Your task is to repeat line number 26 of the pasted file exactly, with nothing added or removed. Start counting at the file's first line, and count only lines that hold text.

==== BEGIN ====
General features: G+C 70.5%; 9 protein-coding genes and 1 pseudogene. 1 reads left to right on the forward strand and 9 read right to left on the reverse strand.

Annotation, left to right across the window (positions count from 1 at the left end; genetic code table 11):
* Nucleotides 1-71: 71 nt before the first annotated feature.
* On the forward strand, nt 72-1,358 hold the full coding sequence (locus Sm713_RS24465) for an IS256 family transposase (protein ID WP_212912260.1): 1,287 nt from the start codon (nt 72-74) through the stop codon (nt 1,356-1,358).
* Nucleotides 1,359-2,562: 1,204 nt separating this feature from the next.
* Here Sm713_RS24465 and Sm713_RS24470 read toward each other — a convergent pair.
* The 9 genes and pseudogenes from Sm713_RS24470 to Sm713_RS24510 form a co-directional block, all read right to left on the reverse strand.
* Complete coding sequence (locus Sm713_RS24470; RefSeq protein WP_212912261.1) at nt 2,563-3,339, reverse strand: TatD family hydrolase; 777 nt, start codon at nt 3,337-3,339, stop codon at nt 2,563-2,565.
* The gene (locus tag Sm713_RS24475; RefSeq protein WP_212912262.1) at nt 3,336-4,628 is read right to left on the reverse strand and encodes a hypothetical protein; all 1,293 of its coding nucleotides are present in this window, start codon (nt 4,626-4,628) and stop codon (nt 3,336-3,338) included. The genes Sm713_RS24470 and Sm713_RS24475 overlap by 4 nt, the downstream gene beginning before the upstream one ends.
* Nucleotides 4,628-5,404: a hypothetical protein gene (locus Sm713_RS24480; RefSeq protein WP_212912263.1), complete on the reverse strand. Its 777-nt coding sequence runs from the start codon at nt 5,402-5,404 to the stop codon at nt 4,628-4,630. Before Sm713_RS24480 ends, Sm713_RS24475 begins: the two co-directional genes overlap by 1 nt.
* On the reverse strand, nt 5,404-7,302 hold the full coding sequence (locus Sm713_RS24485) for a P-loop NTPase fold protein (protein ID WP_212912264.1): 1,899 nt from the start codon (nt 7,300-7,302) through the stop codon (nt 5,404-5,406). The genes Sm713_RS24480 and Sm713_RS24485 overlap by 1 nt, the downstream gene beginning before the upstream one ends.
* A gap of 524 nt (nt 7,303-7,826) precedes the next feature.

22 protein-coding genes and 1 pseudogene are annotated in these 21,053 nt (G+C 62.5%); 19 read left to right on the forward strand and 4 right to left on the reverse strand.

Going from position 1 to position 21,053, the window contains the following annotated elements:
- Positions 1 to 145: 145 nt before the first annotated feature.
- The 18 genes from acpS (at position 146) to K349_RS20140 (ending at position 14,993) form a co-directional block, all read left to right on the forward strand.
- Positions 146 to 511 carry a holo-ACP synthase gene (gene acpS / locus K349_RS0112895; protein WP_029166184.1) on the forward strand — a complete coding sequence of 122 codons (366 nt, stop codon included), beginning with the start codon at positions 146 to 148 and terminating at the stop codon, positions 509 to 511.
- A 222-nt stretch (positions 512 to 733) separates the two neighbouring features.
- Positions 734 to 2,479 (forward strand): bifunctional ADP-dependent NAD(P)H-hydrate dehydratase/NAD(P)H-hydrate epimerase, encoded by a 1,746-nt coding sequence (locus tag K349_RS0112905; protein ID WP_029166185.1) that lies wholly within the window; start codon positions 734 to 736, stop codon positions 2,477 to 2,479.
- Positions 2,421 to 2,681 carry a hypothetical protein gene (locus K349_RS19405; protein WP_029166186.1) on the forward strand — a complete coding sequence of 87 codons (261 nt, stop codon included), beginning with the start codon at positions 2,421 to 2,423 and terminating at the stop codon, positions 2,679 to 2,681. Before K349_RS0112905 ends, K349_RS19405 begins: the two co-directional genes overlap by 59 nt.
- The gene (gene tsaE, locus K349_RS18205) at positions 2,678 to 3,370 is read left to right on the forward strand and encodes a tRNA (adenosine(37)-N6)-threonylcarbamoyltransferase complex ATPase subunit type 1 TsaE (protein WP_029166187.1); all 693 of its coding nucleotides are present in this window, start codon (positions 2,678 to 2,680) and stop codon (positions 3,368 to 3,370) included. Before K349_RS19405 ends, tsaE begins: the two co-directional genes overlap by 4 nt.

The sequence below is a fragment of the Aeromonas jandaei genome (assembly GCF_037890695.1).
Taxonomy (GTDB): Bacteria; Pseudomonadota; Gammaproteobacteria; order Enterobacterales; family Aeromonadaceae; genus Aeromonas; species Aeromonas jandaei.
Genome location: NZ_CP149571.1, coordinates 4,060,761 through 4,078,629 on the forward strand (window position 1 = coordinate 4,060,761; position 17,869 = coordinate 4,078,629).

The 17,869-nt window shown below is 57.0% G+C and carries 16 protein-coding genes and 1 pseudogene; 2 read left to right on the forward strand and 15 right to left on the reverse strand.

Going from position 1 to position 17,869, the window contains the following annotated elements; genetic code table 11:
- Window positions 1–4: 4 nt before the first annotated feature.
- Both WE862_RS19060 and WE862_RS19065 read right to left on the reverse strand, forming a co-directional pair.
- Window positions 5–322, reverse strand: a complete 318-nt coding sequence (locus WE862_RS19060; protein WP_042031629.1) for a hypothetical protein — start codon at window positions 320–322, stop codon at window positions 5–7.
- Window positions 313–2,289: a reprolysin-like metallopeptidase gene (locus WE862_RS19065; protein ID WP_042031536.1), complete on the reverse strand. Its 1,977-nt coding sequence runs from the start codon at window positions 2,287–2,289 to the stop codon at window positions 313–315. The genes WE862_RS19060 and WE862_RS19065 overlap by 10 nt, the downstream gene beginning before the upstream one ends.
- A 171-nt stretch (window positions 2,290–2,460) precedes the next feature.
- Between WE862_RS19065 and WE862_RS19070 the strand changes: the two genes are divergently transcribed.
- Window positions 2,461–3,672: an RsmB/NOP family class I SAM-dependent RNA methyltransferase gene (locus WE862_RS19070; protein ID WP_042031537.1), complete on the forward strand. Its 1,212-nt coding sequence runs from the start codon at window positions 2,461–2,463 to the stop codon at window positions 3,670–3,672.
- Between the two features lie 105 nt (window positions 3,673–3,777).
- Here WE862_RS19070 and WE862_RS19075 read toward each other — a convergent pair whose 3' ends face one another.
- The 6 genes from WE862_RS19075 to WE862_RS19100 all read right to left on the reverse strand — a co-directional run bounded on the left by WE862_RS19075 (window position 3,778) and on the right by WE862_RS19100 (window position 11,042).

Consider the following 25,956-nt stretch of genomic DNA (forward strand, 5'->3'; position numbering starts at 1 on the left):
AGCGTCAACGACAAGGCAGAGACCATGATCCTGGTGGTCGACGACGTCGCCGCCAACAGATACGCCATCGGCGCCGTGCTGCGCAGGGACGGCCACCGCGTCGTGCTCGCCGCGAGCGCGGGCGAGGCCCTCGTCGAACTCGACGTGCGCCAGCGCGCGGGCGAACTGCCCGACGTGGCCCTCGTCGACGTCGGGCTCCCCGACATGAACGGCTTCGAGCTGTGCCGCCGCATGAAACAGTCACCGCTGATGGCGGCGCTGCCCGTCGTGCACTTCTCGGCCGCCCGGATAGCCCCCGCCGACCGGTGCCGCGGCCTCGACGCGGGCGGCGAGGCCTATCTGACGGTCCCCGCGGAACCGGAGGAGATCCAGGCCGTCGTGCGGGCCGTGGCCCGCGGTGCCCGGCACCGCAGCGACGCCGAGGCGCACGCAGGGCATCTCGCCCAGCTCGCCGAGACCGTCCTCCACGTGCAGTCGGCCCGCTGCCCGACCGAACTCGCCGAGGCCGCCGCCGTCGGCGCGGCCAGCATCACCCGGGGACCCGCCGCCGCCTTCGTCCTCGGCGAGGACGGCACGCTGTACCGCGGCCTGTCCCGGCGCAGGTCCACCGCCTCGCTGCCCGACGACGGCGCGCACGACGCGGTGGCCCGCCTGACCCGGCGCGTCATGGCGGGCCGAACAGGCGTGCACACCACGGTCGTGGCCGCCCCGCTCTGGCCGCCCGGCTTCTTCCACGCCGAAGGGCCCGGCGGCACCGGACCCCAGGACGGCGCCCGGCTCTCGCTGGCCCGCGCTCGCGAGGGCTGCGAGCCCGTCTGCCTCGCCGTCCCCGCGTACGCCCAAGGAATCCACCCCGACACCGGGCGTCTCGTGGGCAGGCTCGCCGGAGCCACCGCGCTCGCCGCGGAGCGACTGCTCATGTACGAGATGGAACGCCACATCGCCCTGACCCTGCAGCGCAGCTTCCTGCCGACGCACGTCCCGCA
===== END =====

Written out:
Going from position 1 to position 17,869, the window contains the following annotated elements; genetic code table 11: